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Thread: Featherweight repaint

  1. #1
    Junior Member
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    Jul 2011
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    Windsor, Ontario, Canada
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    Featherweight repaint

    I was going to attempt a feather weight repaint but I have reconsidered. I think I saw a post on here regarding someone sending their featherweight to Arizona or somewhere and getting the job done for around $400. Did I read that correctly? Was that person happy with their end product?
    Any day spent quilting is a good day!
    Judy

  2. #2
    Super Member
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    Aug 2011
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    New York
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    Check Bonnie Hunter's blog- Quiltville.com, click on blog. She had one redone schoolbus yellow and initially seemed happy, though she needed it serviced shortly after it came back. I think the painting was about $400. You could send her a private email to see what she thinks now that she's been using it.

  3. #3
    Super Member
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    Mar 2012
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    Southeast Georgia
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    Somebody posted on here the other day about that. I think the guy was in Arkansas, maybe, and it was about $300-$350 to have it done.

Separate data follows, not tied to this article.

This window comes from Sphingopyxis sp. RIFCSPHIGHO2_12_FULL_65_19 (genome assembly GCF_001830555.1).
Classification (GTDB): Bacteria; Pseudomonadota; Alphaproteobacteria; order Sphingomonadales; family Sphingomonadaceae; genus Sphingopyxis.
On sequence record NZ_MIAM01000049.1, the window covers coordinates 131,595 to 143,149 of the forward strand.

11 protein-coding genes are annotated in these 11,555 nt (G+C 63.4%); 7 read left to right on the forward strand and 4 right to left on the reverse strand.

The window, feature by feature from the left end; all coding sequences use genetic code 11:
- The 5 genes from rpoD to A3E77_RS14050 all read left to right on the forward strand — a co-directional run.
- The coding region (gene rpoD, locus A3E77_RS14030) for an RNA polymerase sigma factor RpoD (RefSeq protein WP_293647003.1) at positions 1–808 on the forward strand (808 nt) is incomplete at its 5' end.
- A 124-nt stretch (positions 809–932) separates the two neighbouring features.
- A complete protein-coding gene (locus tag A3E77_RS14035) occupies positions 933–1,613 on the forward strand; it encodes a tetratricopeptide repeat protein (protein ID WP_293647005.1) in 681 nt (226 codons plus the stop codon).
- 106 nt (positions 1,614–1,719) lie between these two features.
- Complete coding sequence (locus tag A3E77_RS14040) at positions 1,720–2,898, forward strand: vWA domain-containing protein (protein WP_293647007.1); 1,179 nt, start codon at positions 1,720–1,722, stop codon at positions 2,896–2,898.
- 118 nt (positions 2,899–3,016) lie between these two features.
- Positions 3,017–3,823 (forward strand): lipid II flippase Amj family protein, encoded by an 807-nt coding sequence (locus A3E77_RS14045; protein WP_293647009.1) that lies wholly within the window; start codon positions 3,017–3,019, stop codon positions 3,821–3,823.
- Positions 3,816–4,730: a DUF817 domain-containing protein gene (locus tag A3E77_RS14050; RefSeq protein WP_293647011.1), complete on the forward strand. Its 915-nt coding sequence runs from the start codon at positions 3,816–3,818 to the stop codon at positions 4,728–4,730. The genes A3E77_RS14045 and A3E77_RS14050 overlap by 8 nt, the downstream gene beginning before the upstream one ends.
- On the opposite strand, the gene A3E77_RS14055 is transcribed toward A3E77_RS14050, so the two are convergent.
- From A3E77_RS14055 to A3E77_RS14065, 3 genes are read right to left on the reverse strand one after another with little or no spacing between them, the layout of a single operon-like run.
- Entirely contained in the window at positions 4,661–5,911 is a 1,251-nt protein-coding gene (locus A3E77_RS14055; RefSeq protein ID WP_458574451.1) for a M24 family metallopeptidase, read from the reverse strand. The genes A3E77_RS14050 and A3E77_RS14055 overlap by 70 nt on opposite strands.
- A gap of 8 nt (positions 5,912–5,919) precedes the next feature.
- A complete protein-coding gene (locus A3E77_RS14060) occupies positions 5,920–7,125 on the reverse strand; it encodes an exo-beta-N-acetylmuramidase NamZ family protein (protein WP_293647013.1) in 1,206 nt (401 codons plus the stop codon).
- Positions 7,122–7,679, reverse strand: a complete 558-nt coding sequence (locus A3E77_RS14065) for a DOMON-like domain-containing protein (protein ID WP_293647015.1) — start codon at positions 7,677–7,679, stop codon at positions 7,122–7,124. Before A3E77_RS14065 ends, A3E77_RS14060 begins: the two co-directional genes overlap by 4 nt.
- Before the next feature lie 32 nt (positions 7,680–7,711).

4. #4
    Super Member ArchaicArcane's Avatar
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    Jul 2012
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    As an option to sending it to the states (the further it goes, the more likely it will be damaged or lost, etc), consider talking to a few of the local autobody shops. It's automotive paint that they use for the featherweights anyway.

    It's a "small" job, and if you're not looking for a totally exotic color (or pearl, etc) they may paint it at the same time as something else the same color, and charge you less. Some shops will do side work, especially if they don't have to heat up a booth for the job specifically. I had a motorcycle fairing done that way, it cost me about $100. The FW is smaller, but a little more complex as far as contours, and it was about 8 years ago I had the fairing done, so YMMV.

    I painted the next set of fairings in a "booth" I made of our shed. I'm probably going to do one of my 221s here, as soon as I can find the time. It's already disassembled and waiting impatiently for me to get to it. I just want to wait until it's warm enough to not have to heat up the garage for a few days, and to be able to park the bikes and car outside. (so I have a few months. *sigh*)

    What's putting you off doing it yourself?

    I've also heard, from a body man, that there are some really good paints you can get in a spray bomb these days, clear coat included. (Hint, it's not the Canadian tire stuff) so a booth and an air gun (and gun wash, and nasty 2 part paints with hardeners, etc.) are not necessary anymore.
    Tammi - I've found that many baby steps tend to get you further than a huge leap in followed by a huge leap out - http://www.archaicarcane.com
    Singer 411G, 301A, 2x 221 (featherweight), 222k - the holy grail, 15-90 Centennial, 27, VS2, 28 hc, 128 knee bar, 201-2, 31-15, Pfaff 130-6. Non-Vintage - Pfaff 6122, Kenmore (Janome) 385.81595 serger, Kenmore (Janome) 385.81155, 2013 APQS Lucey

  5. #5
    Senior Member
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    Apr 2012
    Location
    Jersey Shore
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    528
    I like the black lacquer to spray with...it comes out beautiful and then you can apply shellac if you want to give it the original look and sheen. I use an air gun with a compressor.

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